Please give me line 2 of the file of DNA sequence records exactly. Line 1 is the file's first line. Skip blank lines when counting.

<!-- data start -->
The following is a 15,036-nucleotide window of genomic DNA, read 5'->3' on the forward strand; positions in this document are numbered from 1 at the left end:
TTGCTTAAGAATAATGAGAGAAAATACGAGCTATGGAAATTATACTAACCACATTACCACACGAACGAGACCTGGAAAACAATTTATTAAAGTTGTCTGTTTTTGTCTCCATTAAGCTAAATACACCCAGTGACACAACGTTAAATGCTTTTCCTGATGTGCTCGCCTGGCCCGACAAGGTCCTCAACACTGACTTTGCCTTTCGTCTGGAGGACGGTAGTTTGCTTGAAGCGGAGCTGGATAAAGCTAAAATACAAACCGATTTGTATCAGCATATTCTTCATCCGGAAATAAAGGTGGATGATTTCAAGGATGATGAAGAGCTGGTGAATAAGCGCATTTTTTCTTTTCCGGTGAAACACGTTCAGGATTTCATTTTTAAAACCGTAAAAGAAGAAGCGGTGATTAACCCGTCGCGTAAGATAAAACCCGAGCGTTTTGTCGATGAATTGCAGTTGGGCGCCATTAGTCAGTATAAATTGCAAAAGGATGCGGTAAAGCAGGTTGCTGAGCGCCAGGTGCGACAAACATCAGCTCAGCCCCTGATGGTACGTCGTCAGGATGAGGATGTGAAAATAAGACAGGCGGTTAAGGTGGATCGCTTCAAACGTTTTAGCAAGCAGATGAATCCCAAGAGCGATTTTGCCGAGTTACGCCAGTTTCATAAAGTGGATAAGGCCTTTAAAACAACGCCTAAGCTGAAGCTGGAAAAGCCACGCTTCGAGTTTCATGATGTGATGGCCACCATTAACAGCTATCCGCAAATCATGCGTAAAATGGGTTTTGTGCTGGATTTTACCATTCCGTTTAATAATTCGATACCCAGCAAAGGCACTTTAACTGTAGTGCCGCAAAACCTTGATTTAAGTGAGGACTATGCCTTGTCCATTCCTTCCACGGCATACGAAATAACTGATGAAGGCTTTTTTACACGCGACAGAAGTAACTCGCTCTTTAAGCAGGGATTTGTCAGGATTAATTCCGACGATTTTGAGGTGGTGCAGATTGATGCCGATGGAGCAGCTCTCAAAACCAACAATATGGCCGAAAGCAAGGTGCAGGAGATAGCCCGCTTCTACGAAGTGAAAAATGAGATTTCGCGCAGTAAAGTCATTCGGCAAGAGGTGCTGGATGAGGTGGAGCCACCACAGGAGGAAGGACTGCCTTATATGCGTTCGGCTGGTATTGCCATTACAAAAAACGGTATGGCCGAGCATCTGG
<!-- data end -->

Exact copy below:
TTGCTTAAGAATAATGAGAGAAAATACGAGCTATGGAAATTATACTAACCACATTACCACACGAACGAGACCTGGAAAACAATTTATTAAAGTTGTCTGTTTTTGTCTCCATTAAGCTAAATACACCCAGTGACACAACGTTAAATGCTTTTCCTGATGTGCTCGCCTGGCCCGACAAGGTCCTCAACACTGACTTTGCCTTTCGTCTGGAGGACGGTAGTTTGCTTGAAGCGGAGCTGGATAAAGCTAAAATACAAACCGATTTGTATCAGCATATTCTTCATCCGGAAATAAAGGTGGATGATTTCAAGGATGATGAAGAGCTGGTGAATAAGCGCATTTTTTCTTTTCCGGTGAAACACGTTCAGGATTTCATTTTTAAAACCGTAAAAGAAGAAGCGGTGATTAACCCGTCGCGTAAGATAAAACCCGAGCGTTTTGTCGATGAATTGCAGTTGGGCGCCATTAGTCAGTATAAATTGCAAAAGGATGCGGTAAAGCAGGTTGCTGAGCGCCAGGTGCGACAAACATCAGCTCAGCCCCTGATGGTACGTCGTCAGGATGAGGATGTGAAAATAAGACAGGCGGTTAAGGTGGATCGCTTCAAACGTTTTAGCAAGCAGATGAATCCCAAGAGCGATTTTGCCGAGTTACGCCAGTTTCATAAAGTGGATAAGGCCTTTAAAACAACGCCTAAGCTGAAGCTGGAAAAGCCACGCTTCGAGTTTCATGATGTGATGGCCACCATTAACAGCTATCCGCAAATCATGCGTAAAATGGGTTTTGTGCTGGATTTTACCATTCCGTTTAATAATTCGATACCCAGCAAAGGCACTTTAACTGTAGTGCCGCAAAACCTTGATTTAAGTGAGGACTATGCCTTGTCCATTCCTTCCACGGCATACGAAATAACTGATGAAGGCTTTTTTACACGCGACAGAAGTAACTCGCTCTTTAAGCAGGGATTTGTCAGGATTAATTCCGACGATTTTGAGGTGGTGCAGATTGATGCCGATGGAGCAGCTCTCAAAACCAACAATATGGCCGAAAGCAAGGTGCAGGAGATAGCCCGCTTCTACGAAGTGAAAAATGAGATTTCGCGCAGTAAAGTCATTCGGCAAGAGGTGCTGGATGAGGTGGAGCCACCACAGGAGGAAGGACTGCCTTATATGCGTTCGGCTGGTATTGCCATTACAAAAAACGGTATGGCCGAGCATCTGG